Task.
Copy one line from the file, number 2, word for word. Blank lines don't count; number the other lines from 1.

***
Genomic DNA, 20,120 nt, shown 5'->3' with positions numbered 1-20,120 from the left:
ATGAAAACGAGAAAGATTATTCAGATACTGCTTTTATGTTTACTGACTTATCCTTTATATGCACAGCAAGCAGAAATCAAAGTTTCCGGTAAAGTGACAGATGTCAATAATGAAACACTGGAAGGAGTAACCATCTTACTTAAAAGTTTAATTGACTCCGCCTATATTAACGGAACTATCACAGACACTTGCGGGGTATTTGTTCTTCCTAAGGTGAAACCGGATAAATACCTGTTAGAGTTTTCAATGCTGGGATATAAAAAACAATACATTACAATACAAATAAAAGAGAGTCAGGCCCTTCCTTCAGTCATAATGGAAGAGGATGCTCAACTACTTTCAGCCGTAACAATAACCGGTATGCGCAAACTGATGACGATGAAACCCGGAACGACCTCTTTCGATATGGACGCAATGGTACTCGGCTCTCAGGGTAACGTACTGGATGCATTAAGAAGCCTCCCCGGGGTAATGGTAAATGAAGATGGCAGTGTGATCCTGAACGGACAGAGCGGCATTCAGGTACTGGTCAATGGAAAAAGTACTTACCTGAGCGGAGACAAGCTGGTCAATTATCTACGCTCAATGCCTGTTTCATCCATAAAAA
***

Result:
ATGAAAACGAGAAAGATTATTCAGATACTGCTTTTATGTTTACTGACTTATCCTTTATATGCACAGCAAGCAGAAATCAAAGTTTCCGGTAAAGTGACAGATGTCAATAATGAAACACTGGAAGGAGTAACCATCTTACTTAAAAGTTTAATTGACTCCGCCTATATTAACGGAACTATCACAGACACTTGCGGGGTATTTGTTCTTCCTAAGGTGAAACCGGATAAATACCTGTTAGAGTTTTCAATGCTGGGATATAAAAAACAATACATTACAATACAAATAAAAGAGAGTCAGGCCCTTCCTTCAGTCATAATGGAAGAGGATGCTCAACTACTTTCAGCCGTAACAATAACCGGTATGCGCAAACTGATGACGATGAAACCCGGAACGACCTCTTTCGATATGGACGCAATGGTACTCGGCTCTCAGGGTAACGTACTGGATGCATTAAGAAGCCTCCCCGGGGTAATGGTAAATGAAGATGGCAGTGTGATCCTGAACGGACAGAGCGGCATTCAGGTACTGGTCAATGGAAAAAGTACTTACCTGAGCGGAGACAAGCTGGTCAATTATCTACGCTCAATGCCTGTTTCATCCATAAAAA